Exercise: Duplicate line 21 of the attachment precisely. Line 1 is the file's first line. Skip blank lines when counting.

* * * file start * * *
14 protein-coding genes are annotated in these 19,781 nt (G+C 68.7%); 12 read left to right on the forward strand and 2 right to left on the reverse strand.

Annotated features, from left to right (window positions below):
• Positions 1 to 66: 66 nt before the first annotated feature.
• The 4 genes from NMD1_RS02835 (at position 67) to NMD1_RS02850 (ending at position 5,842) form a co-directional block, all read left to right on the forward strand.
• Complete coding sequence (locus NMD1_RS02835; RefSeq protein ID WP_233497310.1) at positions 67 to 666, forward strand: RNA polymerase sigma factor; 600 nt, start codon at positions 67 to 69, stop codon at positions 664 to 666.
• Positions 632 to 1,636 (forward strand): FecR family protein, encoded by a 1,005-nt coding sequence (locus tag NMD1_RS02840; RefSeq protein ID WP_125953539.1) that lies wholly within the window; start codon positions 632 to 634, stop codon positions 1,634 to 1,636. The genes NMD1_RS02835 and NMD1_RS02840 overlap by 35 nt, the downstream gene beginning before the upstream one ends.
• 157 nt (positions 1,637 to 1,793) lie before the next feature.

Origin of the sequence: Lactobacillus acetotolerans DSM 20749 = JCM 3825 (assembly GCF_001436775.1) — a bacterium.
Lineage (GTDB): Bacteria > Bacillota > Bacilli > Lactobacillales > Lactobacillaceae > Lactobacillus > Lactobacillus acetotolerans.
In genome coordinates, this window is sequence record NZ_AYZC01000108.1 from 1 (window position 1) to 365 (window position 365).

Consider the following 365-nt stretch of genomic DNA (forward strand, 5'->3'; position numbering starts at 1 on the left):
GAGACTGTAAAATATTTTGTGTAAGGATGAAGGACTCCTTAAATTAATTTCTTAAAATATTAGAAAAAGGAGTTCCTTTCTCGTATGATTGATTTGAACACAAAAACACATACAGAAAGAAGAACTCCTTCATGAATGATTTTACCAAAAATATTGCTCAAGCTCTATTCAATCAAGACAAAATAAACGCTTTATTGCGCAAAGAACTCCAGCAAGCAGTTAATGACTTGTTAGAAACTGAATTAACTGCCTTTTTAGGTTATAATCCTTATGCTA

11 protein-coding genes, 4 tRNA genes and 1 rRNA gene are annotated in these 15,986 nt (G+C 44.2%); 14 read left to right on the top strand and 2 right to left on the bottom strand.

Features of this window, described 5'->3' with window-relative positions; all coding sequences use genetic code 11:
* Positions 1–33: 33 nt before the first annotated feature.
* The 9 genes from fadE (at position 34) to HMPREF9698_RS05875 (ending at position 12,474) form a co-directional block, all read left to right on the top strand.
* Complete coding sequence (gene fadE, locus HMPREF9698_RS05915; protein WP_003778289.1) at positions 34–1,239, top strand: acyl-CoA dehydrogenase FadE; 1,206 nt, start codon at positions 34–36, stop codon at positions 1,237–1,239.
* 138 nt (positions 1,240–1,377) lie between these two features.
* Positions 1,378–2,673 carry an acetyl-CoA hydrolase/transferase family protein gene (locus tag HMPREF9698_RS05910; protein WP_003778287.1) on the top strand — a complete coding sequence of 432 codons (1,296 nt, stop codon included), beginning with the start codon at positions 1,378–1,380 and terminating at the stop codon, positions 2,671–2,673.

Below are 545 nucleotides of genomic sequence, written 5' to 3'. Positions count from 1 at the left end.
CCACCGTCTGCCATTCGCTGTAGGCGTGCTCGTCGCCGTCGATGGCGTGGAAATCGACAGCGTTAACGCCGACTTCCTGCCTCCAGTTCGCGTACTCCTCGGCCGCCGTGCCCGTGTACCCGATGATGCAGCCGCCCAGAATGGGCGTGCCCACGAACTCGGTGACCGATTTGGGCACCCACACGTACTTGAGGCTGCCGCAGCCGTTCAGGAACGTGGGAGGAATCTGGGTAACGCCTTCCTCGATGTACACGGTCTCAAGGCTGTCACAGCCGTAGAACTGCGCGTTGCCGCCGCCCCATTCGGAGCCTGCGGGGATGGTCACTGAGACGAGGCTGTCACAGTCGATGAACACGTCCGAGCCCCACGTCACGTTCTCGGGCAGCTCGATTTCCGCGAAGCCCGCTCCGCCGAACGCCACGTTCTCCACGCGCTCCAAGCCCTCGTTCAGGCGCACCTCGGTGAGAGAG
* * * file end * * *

CCACCGTCTGCCATTCGCTGTAGGCGTGCTCGTCGCCGTCGATGGCGTGGAAATCGACAGCGTTAACGCCGACTTCCTGCCTCCAGTTCGCGTACTCCTCGGCCGCCGTGCCCGTGTACCCGATGATGCAGCCGCCCAGAATGGGCGTGCCCACGAACTCGGTGACCGATTTGGGCACCCACACGTACTTGAGGCTGCCGCAGCCGTTCAGGAACGTGGGAGGAATCTGGGTAACGCCTTCCTCGATGTACACGGTCTCAAGGCTGTCACAGCCGTAGAACTGCGCGTTGCCGCCGCCCCATTCGGAGCCTGCGGGGATGGTCACTGAGACGAGGCTGTCACAGTCGATGAACACGTCCGAGCCCCACGTCACGTTCTCGGGCAGCTCGATTTCCGCGAAGCCCGCTCCGCCGAACGCCACGTTCTCCACGCGCTCCAAGCCCTCGTTCAGGCGCACCTCGGTGAGAGAG